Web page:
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Carbon Nanotube Mode-Locked Fiber Laser Generating Cylindrical Vector Beams with a Two-Mode Fiber Bragg Grating

Advanced Photonic Technology Lab, College of Electronic and Optical Engineering, Nanjing University of Posts and Telecommunications, Nanjing 210023, China
Aston Institute of Photonic Technologies, Aston University, Birmingham B4 7ET, UK
Author to whom correspondence should be addressed.
Appl. Sci. 2018, 8(4), 643;
Submission received: 21 March 2018 / Revised: 11 April 2018 / Accepted: 12 April 2018 / Published: 20 April 2018
(This article belongs to the Special Issue Erbium-doped Fiber Lasers)



Featured Application

Cylindrical vector beam fiber laser particle capture, high-resolution measurement, material processing, etc.


We propose and demonstrate a compact all-fiber laser generating cylindrical vector beam (CVB) using carbon nanotubes as the saturable absorber for mode-locking and a two-mode fiber Bragg grating (TM-FBG) as the mode discriminator. Both radially and azimuthally polarized beams with a polarization purity of 90% were obtained by simply adjusting the polarization controllers. The CVB mode-locked fiber laser operates at 1552.9 nm with a 3-dB line width of less than 0.02 nm, generating ns CVB pulses. The all-fiber CVB laser may have potential applications from fundamental research to practical applications, such as particle capture, high-resolution measurement and material processing.

1. Introduction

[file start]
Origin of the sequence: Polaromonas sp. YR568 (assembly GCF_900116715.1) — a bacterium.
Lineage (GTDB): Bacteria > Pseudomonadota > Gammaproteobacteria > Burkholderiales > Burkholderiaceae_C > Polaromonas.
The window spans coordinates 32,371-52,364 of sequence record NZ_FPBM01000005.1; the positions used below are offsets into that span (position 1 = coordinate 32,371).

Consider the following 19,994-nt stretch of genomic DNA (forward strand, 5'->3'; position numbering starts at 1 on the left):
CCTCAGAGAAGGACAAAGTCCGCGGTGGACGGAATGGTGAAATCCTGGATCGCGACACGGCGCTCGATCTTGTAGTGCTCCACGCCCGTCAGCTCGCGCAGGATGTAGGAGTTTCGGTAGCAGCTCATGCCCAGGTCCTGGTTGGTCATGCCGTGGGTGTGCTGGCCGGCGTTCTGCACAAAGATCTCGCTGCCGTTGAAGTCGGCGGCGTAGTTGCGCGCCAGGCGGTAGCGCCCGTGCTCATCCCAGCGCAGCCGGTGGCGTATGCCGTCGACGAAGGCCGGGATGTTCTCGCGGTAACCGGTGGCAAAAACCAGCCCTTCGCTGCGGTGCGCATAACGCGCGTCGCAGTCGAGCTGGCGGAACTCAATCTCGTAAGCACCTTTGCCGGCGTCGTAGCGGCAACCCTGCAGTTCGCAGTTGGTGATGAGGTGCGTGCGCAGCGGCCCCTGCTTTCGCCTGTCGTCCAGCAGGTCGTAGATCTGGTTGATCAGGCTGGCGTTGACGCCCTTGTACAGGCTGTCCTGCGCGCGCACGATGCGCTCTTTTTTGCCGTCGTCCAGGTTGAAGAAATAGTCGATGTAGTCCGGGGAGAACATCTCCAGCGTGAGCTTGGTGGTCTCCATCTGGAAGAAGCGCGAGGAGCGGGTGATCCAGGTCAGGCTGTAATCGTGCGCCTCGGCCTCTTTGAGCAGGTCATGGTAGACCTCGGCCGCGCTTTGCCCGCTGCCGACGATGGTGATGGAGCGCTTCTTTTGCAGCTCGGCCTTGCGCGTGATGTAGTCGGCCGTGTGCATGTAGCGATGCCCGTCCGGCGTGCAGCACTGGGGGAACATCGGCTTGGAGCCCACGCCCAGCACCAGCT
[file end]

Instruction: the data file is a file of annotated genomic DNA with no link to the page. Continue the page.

Cylindrical vector beams with cylindrical symmetry in both amplitude and polarization [1], as a special class of beams different from Laguerre–Gaussian and Bessel beams, have drawn considerable attention recently. Due to their unique characteristics, they have been applied in many novel ways, including lithography, particle acceleration, material processing, high-resolution metrology, atom guiding, optical trapping and manipulation [2,3,4,5]. Until now, a variety of methods for generating CVBs have been reported, which are categorized as passive or active depending on whether amplifying media is used. Converting an incident Gaussian beam to a radially polarized beam using a radial polarizer [6] is the simplest passive method. However, this method does not produce very high purity transverse modes. Generally, devices with spatially variant polarization properties, such as axial birefringence and dichroism, can be used to generate CVBs outside the laser cavity. Active methods involve the use of laser intracavity devices, such as an axial birefringent component or an axial dichroic component, to provide mode discrimination and force the laser to oscillate in the CVB modes against the fundamental mode. However, the extracavity or intracavity involvement of devices with axial birefringence, dichroism or spatially variant polarization properties [7,8] increases the complexity of the system and the laser threshold. The generation of CVBs based on optical fiber is another technique that deserves special attention, due to its excellent performance, such as compactness, excellent flexibility, and high efficiency. Witkowska et al. [9] has presented two mode converters based on photonic crystal fibers (PCFs) by controlling hole collapse in PCFs or using the ferrule technique to join conventional single-mode fibers to PCFs without splicing, by which mode conversion with high extinction ratio has been realized. However, the used fabrication process was relatively complicated. Recently, the generation of CVBs using few-mode fiber (FMF) or other specially designed fiber attracts increasing interest due to the flexibility of these systems [10]. For example, the two-mode fiber (TMF) can guide the fundamental mode and the first group higher-order modes in the scalar approximation. As the radially and azimuthally polarized beams are the eigenmodes TM01 and TE01, respectively, CVBs can be generated by exciting these modes in TMFs. Fiber lasers with an FMF base have been utilized to generated both continuous wave (CW) and pulsed (Q-switched and mode-locked) CVBs [11,12,13]. Regarding mode-locking methods for generating mode-locked CVB, carbon nanotubes (CNTs) and graphene have emerged as promising saturable absorbers [14,15,16] with an ultrafast recovery time [17,18], able to support short pulses [19,20], and with a number of favorable properties for laser development, such as broadband operation [21], and integration into all-fiber configurations [22,23]. Moreover, there are few works on carbon nanotube mode-locked CVB fiber lasers.